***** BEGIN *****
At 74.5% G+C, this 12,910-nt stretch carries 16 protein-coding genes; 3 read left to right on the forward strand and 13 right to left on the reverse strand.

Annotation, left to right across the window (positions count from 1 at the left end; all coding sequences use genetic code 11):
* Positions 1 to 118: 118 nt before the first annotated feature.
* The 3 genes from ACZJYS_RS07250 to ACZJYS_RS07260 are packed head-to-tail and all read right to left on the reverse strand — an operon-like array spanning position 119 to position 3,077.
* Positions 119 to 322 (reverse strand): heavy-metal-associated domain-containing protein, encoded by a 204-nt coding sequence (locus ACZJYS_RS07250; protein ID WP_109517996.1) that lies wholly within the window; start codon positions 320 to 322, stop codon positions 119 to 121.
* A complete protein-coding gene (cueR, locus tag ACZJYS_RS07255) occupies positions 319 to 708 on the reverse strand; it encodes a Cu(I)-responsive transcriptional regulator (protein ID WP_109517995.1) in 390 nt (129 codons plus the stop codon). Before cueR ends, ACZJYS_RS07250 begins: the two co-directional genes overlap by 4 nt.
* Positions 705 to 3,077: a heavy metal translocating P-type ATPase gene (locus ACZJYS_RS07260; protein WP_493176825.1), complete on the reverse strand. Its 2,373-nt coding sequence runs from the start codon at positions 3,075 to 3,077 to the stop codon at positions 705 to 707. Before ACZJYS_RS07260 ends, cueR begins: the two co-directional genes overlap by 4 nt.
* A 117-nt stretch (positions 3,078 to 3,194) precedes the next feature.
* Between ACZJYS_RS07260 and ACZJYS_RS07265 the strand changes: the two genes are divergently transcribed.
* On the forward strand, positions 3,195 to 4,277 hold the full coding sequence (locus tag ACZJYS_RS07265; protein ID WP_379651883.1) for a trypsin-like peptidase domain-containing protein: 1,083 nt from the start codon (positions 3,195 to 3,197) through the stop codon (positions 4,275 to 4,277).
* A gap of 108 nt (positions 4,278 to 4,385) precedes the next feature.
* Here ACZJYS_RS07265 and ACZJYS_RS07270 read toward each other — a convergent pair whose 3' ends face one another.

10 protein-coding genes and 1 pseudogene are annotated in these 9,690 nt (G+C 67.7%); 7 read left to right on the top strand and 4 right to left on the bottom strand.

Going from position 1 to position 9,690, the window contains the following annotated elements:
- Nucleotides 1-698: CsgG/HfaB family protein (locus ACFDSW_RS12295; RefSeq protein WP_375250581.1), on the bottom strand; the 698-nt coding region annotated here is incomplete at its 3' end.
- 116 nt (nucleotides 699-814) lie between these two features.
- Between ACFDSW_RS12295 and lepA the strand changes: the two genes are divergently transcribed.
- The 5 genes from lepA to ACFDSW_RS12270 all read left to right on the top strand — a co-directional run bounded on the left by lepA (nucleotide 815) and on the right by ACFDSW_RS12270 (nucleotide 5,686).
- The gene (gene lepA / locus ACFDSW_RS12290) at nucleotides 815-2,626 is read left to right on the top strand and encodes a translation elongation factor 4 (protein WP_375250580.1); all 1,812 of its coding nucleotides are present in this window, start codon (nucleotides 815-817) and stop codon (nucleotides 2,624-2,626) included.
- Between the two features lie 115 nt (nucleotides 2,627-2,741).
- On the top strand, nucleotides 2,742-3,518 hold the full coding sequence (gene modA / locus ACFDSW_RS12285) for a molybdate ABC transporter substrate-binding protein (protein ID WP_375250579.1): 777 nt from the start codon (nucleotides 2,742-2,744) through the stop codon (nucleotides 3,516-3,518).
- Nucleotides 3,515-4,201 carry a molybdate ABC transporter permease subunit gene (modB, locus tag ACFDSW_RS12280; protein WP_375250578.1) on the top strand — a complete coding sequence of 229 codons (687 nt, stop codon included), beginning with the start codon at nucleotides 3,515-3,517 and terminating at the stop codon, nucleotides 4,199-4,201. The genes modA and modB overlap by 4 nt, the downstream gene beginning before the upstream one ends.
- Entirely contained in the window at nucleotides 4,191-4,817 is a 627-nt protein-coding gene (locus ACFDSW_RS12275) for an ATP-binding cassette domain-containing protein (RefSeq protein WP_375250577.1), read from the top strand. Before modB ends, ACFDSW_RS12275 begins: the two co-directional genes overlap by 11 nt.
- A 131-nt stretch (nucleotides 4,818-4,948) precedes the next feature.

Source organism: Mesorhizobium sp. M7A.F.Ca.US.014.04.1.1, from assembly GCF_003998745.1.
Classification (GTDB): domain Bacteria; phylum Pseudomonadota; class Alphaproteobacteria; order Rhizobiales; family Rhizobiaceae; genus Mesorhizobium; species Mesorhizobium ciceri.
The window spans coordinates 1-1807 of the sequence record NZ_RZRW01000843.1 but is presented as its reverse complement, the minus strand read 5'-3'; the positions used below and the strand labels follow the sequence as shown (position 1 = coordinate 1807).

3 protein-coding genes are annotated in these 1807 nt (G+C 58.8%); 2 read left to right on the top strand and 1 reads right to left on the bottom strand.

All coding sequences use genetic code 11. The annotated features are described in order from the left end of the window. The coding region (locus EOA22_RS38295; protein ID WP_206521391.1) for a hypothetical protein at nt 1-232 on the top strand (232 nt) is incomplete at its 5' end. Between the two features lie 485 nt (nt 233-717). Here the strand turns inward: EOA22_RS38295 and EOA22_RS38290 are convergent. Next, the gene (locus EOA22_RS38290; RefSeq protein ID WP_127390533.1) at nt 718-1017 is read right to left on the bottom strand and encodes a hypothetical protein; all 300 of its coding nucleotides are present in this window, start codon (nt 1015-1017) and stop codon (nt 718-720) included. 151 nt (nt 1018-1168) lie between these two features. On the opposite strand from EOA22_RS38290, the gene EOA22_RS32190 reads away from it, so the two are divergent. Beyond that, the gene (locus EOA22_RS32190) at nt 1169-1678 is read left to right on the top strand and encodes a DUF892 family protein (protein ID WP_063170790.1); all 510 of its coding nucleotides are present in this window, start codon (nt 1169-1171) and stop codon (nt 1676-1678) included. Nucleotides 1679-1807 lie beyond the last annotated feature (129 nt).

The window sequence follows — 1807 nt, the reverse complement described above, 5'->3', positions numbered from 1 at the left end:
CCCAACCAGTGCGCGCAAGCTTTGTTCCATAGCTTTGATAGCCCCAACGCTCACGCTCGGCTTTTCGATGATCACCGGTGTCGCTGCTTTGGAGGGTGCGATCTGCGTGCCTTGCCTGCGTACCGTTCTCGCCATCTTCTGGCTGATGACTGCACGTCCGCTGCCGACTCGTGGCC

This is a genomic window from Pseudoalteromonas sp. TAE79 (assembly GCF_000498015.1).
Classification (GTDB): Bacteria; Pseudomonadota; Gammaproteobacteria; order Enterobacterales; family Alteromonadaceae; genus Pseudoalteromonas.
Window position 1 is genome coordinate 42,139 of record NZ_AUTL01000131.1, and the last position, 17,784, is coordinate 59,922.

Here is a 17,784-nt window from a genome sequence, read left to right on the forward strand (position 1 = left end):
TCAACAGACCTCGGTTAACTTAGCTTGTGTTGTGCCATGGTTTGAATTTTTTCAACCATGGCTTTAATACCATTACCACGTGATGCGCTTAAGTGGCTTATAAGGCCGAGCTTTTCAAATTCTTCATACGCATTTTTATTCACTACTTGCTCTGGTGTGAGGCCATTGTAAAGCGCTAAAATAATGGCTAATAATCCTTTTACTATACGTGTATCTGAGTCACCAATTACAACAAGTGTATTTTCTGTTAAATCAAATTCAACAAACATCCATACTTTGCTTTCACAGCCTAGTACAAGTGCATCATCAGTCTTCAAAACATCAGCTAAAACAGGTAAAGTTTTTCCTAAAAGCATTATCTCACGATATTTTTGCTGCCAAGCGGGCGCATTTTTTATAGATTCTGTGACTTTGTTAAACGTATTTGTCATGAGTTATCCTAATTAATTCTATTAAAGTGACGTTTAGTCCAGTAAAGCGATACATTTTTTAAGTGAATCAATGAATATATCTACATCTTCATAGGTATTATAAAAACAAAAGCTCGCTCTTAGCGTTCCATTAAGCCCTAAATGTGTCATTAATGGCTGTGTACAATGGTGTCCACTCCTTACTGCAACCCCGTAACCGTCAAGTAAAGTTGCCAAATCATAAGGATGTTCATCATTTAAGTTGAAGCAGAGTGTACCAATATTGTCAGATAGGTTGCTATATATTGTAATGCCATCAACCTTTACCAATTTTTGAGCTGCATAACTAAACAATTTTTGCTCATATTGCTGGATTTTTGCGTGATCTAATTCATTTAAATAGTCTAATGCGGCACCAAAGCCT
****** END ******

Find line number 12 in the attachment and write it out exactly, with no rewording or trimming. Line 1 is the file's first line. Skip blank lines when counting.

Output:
* Here ACZJYS_RS07265 and ACZJYS_RS07270 read toward each other — a convergent pair whose 3' ends face one another.